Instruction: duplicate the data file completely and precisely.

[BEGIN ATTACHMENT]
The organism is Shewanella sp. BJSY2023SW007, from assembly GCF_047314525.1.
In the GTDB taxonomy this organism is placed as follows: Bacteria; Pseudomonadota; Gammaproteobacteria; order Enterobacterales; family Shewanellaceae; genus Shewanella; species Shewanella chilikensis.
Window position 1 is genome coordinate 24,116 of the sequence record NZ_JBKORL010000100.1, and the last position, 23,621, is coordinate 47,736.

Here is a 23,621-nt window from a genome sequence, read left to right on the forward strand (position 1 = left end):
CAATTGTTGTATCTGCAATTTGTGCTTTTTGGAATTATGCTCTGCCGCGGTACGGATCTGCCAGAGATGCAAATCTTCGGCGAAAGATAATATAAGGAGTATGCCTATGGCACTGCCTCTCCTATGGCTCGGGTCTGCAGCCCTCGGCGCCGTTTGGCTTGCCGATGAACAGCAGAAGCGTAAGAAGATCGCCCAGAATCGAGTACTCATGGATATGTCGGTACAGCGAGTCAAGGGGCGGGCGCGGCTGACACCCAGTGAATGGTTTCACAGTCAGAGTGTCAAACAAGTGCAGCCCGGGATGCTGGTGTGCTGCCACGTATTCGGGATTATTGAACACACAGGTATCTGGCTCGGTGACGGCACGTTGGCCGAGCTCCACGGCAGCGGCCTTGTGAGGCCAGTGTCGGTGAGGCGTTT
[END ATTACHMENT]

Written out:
The organism is Shewanella sp. BJSY2023SW007, from assembly GCF_047314525.1.
In the GTDB taxonomy this organism is placed as follows: Bacteria; Pseudomonadota; Gammaproteobacteria; order Enterobacterales; family Shewanellaceae; genus Shewanella; species Shewanella chilikensis.
Window position 1 is genome coordinate 24,116 of the sequence record NZ_JBKORL010000100.1, and the last position, 23,621, is coordinate 47,736.

Here is a 23,621-nt window from a genome sequence, read left to right on the forward strand (position 1 = left end):
CAATTGTTGTATCTGCAATTTGTGCTTTTTGGAATTATGCTCTGCCGCGGTACGGATCTGCCAGAGATGCAAATCTTCGGCGAAAGATAATATAAGGAGTATGCCTATGGCACTGCCTCTCCTATGGCTCGGGTCTGCAGCCCTCGGCGCCGTTTGGCTTGCCGATGAACAGCAGAAGCGTAAGAAGATCGCCCAGAATCGAGTACTCATGGATATGTCGGTACAGCGAGTCAAGGGGCGGGCGCGGCTGACACCCAGTGAATGGTTTCACAGTCAGAGTGTCAAACAAGTGCAGCCCGGGATGCTGGTGTGCTGCCACGTATTCGGGATTATTGAACACACAGGTATCTGGCTCGGTGACGGCACGTTGGCCGAGCTCCACGGCAGCGGCCTTGTGAGGCCAGTGTCGGTGAGGCGTTT